Mussel shell © Samantha Buckley
Mussel shell © Samantha Buckley
Channeled Whelk © Marian Stanton
Channeled Whelk © Marian Stanton
A mix of periwinkles, dog whelks, and winkles © David Perkins
A mix of periwinkles, dog whelks, and winkles © David Perkins
Juvenile surf clam; the hole is from a moon snail © Deborah Carr
Juvenile surf clam; the hole is from a moon snail © Deborah Carr
Bay Scallop © Emily Zollo
Bay Scallop © Emily Zollo
Starry sky behind an illuminated lighthouse

Take 5: Seeing Stars

Summer is such a fantastic time of year for stargazing. True, you’ll have to stay up later for it to get dark, but at least you can comfortably enjoy the majesty of the night sky without a wool hat, gloves, heavy boots, parka, and half a dozen base layers.

Typically the most-viewed shower of the year, the Perseid meteor shower falls on August 13 (Tuesday). Although the Perseids can spit out 100 meteors per hour at their peak, the moon will be nearly full around the same time, so it may drown out many of the fainter meteors. Still, if the skies are clear tonight and tomorrow, you should be able to see a few “shooting stars”, especially after the moon sets in the early morning hours.

Enjoy these five great astronomy photos from our annual Picture This: Your Great Outdoors photo contest, see if there’s an upcoming astronomy program near you, and submit your own amazing astrophotography to the 2019 photo contest!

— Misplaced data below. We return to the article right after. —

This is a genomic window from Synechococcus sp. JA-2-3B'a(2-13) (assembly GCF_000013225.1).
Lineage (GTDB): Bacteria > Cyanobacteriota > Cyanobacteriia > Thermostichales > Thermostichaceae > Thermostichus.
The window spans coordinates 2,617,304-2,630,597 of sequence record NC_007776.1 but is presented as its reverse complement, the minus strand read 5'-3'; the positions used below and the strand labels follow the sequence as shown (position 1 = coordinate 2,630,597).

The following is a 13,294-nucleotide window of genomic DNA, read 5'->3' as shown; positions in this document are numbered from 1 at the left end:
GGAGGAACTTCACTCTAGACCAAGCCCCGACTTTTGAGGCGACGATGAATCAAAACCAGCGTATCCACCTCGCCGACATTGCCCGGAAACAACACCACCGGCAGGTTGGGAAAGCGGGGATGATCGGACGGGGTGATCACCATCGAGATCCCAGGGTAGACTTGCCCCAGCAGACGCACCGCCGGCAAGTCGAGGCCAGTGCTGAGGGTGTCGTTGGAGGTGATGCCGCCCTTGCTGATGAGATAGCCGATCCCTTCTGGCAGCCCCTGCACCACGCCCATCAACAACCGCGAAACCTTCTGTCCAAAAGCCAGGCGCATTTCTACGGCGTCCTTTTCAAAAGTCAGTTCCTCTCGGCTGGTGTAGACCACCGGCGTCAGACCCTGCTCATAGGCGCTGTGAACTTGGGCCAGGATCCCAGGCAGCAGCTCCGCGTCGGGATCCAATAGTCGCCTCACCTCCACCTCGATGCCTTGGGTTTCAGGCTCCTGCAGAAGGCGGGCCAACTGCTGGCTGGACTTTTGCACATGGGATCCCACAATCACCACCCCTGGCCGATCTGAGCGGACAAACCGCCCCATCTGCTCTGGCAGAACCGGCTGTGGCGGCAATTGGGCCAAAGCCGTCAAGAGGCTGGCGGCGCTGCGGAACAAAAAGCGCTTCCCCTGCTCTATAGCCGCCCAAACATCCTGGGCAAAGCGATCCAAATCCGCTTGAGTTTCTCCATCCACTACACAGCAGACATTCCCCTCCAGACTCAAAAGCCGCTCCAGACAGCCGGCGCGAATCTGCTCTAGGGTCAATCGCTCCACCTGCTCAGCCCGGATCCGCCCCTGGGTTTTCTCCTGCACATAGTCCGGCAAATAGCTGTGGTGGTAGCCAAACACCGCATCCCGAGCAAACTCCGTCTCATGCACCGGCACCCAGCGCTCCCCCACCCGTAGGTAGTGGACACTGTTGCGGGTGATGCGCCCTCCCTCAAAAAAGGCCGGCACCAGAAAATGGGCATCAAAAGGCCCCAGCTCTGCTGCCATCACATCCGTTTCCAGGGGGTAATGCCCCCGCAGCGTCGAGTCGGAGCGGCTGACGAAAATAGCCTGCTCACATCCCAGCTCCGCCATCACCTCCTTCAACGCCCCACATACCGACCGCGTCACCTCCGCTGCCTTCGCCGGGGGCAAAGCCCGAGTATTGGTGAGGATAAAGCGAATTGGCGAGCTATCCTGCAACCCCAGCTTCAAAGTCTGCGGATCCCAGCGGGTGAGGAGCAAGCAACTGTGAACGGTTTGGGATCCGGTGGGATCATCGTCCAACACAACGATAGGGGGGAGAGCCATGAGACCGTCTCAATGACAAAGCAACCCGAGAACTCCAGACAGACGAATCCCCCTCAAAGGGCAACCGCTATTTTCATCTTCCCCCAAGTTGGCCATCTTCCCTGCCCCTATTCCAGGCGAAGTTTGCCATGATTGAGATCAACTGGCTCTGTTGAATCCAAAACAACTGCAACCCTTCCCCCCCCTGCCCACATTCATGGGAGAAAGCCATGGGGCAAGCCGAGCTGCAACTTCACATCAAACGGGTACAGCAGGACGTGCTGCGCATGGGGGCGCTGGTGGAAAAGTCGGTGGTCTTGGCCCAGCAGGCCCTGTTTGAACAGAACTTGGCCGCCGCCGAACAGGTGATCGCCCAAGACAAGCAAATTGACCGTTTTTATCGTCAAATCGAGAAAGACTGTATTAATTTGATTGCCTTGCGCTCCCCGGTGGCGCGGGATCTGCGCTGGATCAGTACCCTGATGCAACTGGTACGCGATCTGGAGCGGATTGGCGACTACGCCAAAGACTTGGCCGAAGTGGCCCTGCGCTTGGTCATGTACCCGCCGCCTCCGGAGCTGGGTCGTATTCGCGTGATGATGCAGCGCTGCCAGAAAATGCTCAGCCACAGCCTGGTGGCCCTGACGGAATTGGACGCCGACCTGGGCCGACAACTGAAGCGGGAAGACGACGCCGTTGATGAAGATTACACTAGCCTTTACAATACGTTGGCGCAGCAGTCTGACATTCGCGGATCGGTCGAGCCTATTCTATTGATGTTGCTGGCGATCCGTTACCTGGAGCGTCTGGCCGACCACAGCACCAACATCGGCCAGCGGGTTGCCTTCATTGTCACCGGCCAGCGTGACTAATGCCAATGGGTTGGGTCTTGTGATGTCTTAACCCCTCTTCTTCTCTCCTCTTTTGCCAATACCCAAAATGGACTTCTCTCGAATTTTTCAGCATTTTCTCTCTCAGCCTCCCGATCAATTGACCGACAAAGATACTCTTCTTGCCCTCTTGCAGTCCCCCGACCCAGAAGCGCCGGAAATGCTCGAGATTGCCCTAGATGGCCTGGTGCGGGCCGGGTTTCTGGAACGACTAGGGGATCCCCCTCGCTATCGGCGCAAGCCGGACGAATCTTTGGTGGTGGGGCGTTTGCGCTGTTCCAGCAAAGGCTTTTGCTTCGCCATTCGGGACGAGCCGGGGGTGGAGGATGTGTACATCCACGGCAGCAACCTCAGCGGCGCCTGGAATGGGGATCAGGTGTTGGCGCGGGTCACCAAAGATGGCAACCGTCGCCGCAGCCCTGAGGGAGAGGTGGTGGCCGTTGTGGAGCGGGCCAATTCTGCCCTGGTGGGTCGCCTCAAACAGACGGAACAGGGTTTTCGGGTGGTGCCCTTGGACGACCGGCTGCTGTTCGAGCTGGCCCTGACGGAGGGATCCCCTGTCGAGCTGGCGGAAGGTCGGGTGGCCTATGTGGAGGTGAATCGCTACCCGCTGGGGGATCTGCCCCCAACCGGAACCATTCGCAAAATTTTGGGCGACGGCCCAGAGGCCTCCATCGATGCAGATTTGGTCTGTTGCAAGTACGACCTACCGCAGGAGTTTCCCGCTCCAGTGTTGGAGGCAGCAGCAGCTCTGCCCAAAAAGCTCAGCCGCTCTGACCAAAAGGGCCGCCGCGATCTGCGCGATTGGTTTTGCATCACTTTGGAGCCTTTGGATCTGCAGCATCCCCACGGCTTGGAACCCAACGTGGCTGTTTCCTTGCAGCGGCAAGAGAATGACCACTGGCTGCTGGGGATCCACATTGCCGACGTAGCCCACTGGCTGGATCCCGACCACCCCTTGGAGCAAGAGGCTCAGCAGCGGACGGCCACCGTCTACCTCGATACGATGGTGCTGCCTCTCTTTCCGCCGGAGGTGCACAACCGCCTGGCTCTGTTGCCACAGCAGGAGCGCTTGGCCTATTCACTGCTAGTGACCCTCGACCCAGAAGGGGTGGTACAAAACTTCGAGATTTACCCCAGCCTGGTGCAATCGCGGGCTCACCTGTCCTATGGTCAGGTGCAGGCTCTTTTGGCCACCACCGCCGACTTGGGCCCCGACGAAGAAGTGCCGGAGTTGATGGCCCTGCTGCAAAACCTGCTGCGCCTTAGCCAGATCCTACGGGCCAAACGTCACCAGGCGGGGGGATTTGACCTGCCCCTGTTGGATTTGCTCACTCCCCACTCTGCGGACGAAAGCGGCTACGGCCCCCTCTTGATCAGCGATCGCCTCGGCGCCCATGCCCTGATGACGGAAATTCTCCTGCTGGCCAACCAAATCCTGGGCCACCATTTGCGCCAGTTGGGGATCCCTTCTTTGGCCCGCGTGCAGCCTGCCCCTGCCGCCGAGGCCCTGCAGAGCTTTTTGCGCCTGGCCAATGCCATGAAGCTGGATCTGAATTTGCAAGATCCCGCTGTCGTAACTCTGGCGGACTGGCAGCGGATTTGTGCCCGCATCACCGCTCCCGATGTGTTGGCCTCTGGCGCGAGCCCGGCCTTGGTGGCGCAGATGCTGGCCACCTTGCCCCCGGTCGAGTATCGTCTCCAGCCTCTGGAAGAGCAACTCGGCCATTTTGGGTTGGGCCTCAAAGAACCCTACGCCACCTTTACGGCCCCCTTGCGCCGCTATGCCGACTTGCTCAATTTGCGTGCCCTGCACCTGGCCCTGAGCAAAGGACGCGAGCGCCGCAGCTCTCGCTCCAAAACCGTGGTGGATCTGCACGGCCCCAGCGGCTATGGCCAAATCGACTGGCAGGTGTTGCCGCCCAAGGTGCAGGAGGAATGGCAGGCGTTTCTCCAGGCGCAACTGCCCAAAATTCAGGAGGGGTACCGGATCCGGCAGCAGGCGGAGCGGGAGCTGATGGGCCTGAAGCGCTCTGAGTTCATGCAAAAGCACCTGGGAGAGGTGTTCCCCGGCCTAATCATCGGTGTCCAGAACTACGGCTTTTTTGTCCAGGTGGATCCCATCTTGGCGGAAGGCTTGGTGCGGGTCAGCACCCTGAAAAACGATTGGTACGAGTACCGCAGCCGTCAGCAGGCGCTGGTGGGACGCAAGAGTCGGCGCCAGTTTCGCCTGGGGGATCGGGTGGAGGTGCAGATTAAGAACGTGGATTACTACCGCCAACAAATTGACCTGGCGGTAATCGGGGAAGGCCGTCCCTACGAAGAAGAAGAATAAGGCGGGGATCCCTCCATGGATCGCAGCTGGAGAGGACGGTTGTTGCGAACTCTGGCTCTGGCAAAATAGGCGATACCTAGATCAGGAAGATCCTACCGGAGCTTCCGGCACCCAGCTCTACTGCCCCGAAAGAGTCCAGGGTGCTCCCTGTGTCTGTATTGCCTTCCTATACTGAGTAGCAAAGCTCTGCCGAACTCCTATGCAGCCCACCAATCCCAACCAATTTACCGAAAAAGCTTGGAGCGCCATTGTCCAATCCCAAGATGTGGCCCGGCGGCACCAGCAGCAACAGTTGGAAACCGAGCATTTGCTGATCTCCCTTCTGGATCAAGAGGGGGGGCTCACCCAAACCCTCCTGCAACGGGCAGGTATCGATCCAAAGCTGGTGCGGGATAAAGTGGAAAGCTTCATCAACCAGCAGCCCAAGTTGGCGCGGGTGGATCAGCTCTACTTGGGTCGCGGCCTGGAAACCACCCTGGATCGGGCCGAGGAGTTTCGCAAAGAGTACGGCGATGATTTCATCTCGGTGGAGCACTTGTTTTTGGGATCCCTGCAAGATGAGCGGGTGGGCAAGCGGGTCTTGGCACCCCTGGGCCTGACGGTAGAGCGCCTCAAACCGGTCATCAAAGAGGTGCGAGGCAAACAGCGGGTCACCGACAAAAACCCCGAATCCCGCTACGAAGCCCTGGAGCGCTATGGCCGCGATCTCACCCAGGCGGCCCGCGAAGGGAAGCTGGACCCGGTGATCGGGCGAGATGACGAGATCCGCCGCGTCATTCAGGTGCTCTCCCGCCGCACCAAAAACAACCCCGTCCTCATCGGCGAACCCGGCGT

Starry sky behind an illuminated lighthouse
Night sky and lighthouse © Jason Taylor
Night sky over a beach
Night sky © Bill La Pine
Starry sky over an old jetty on the beach
Night sky © Evan Guarino
A jeep parked on a dirt road by a meadow with a star-filled sky above
Night sky © Bob Levesque
Stars and moon over the beach
Night sky © Ralph Freidin
Hooded Mergansers (male) © Nathan Goshgarian

Take 5: Hooded Mergansers

Thinking about taking a radical step with your next hairstyle? You could take a cue from the Hooded Merganser, a common but striking duck with an over-the-top (pun intended), fan-shaped, collapsible crest atop their heads. Adult males have bold black-and-white crests while females sport a cinnamon-colored version of the ‘do. Either coloring would certainly set you apart in a crowd!

Awkward on land but graceful in the water, Hooded Mergansers are diving ducks, preferring small ponds, rivers, and wetlands where they can dive for fish, amphibians, mollusks, and crayfish. They use their eyesight to hunt below the water surface and even have an extra set of transparent eyelids that act as a natural pair of “swim goggles” to protect their eyes.

Here are five fantastic photos of Hooded Mergansers from our annual Picture This: Your Great Outdoors photo contest. The entries for the 2019 photo contest are rolling in, so submit yours for consideration soon!

Hooded Mergansers (male) © Nathan Goshgarian
Hooded Mergansers (male) © Nathan Goshgarian
Hooded Merganser (male) © Rob Griffith
Hooded Merganser (male) © Rob Griffith
Hooded Merganser (female) © Michael Rossacci
Hooded Merganser (female) © Michael Rossacci
Hooded Merganser (male) © Sandy Murphy
Hooded Merganser (male) © Sandy Murphy
Hooded Merganser (male) © Kim Nagy
Hooded Merganser (male) © Kim Nagy